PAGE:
Changes in appetite hormones are just one way that the body tries to protect us from weight loss. The other mechanism with which the body fights weight loss and promotes weight regain is by affecting our metabolism, or in other words, how many calories our body expends.

Metabolism slows down with weight reduction, approximately 15% below what would be expected from just the weight reduction itself (in other words, the less you weigh, the less energy you need, but the reduction in metabolism is 15% below what would be expected for the person’s new weight). Again, this is because our muscles become more efficient, so we burn fewer calories doing the same activities.

"The Biggest Loser" and the "Metabolic Handicap"

The longest study on this phenomenon, often referred to as the “metabolic handicap,” lasted 6 years and was performed with contestants from the reality show “The Biggest Loser.”  They found that the metabolic handicap persisted, even 6 years after the initial weight loss, and even if the weight was regained. There was also a great deal of variability between the contestants regarding how much their metabolism slowed.

So it’s no surprise that those whose metabolism slowed the most regained the most weight, and those whose metabolism didn’t slow were able to maintain much of their weight loss, and some were even able to continue to lose more weight. So again, was it willpower that allowed some contestants to fair better long term? Or was it biology?

For some people, hearing this news gives them great relief. For years they just blamed themselves and beat themselves up for their inability to lose weight and keep it off, despite multiple serious efforts. For others, this information makes them feel hopeless.

Real Solutions to Lose Weight

We now have evidence-based solutions that can help us overcome this biology. These solutions come in the form of nutrition therapy, physical activity, medications, devices, and even surgery. There IS hope. There are REAL solutions to these problems. Not everyone’s body will respond equally as strong to weight reduction, but if you are one of the 90% of people who have tried to lose weight in the past only to regain it, know that there is hope and there are answers for you and that it’s not all your fault.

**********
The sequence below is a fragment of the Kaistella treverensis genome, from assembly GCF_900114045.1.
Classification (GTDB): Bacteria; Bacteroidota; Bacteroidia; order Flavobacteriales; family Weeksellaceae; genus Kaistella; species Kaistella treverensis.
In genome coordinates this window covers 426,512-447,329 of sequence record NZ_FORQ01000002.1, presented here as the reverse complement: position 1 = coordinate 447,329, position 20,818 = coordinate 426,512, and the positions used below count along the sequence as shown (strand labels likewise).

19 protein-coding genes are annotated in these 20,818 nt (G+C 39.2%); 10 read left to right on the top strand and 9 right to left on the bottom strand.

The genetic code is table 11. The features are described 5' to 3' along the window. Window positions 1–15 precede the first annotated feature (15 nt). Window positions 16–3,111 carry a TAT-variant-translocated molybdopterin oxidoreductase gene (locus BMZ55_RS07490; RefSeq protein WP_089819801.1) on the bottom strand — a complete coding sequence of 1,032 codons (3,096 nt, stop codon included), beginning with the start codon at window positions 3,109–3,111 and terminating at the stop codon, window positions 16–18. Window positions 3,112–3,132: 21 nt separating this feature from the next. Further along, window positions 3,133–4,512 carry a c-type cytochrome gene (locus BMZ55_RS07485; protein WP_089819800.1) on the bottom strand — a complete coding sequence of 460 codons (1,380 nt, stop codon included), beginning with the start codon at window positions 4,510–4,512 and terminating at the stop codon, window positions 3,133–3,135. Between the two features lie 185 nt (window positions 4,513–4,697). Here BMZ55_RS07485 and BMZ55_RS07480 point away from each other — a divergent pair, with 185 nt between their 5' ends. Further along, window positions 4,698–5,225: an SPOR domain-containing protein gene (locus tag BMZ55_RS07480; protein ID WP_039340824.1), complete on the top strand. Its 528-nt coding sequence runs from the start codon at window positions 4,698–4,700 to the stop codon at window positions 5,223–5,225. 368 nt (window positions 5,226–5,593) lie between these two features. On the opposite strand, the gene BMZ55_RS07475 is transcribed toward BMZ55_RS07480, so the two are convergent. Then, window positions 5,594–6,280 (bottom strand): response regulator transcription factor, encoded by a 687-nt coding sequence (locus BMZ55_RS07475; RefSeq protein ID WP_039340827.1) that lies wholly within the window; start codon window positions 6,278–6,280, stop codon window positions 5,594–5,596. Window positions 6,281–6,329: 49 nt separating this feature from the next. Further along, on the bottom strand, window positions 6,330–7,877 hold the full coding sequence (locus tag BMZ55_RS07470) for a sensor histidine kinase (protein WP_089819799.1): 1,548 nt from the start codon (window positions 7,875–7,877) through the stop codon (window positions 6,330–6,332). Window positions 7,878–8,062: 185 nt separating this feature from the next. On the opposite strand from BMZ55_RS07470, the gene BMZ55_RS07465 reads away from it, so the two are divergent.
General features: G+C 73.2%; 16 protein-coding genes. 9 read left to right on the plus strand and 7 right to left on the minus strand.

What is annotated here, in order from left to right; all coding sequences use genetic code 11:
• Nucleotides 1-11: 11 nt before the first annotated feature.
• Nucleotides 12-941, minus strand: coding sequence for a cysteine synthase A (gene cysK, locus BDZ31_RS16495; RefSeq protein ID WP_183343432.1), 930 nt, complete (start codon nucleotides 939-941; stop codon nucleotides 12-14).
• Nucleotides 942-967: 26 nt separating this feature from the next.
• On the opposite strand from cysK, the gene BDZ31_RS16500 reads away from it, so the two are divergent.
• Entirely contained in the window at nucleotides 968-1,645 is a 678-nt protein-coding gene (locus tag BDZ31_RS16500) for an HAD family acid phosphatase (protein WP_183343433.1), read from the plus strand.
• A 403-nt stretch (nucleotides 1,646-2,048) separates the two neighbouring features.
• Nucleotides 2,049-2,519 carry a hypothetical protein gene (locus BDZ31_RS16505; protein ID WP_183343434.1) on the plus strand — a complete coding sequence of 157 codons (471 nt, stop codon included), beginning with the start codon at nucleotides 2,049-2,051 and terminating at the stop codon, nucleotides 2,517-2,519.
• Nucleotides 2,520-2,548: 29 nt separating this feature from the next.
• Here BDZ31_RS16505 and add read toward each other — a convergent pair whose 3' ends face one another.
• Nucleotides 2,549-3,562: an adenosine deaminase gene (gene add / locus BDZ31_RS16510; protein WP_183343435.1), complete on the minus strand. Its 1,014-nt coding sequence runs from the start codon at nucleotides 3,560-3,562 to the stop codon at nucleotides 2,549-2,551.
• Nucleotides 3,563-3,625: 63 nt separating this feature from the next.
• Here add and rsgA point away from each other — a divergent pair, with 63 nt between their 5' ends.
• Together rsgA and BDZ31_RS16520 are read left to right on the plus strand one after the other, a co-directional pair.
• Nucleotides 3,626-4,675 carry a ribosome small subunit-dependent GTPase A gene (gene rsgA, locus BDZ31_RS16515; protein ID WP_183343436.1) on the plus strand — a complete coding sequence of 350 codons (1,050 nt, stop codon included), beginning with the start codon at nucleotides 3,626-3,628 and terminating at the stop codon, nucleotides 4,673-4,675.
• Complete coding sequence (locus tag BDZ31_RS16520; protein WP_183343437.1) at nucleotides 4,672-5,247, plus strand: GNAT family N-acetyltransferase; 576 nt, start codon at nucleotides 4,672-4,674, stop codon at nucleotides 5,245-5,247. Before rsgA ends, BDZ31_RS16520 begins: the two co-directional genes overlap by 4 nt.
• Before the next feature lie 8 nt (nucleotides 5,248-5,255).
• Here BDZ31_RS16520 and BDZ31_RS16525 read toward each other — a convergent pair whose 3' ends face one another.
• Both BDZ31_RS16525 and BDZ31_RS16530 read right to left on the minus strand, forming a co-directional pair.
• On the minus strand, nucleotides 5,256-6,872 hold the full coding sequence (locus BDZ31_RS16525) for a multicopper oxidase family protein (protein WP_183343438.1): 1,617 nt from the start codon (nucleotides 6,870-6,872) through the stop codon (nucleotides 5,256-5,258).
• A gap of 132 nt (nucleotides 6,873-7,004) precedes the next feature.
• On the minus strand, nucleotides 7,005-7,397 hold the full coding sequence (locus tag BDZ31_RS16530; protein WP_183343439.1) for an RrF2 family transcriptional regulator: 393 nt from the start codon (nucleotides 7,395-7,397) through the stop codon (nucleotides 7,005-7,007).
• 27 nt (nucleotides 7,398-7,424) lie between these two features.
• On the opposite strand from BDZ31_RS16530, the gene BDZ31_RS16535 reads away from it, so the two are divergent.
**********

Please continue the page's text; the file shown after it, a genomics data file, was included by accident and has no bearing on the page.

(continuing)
Find an obesity medicine specialist under the “Find a clinician” tab on the Obesity Medicine Association website and Find Obesity Treatment. You can search for providers on the Obesity Action Coalition website.


  1. Fothergill E, Guo J, Howard L, Kerns JC, Knuth ND, Brychta R, Chen KY, Skarulis MC, Walter M, Walter PJ, Hall KD. Persistent metabolic adaptation 6 years after "The Biggest Loser" competition. Obesity (Silver Spring). 2016 Aug;24(8):1612-9. doi: 10.1002/oby.21538. Epub 2016 May 2. PMID: 27136388; PMCID: PMC4989512.
  2. Van Baak MA, Mariman ECM. Mechanisms of weight regain after weight loss - the role of adipose tissue. Nat Rev Endocrinol. 2019 May;15(5):274-287. doi: 10.1038/s41574-018-0148-4. PMID: 30655624.
  3. Wansink, B. Mindless Eating. Why We Eat More Than We Think. © 2006 Brian Wassink
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Karli Burridge


Karli Burridge, PA-C, MMS, FOMA is a nationally recognized expert in obesity medicine and is founder of Gaining Health. She is passionate about educating other providers on how to incorporate obesity management into their every-day practices and helping those affected by obesity. She is comprehensively trained in medical obesity treatment, as well as in bariatric surgery, and has a background in psychology and exercise physiology.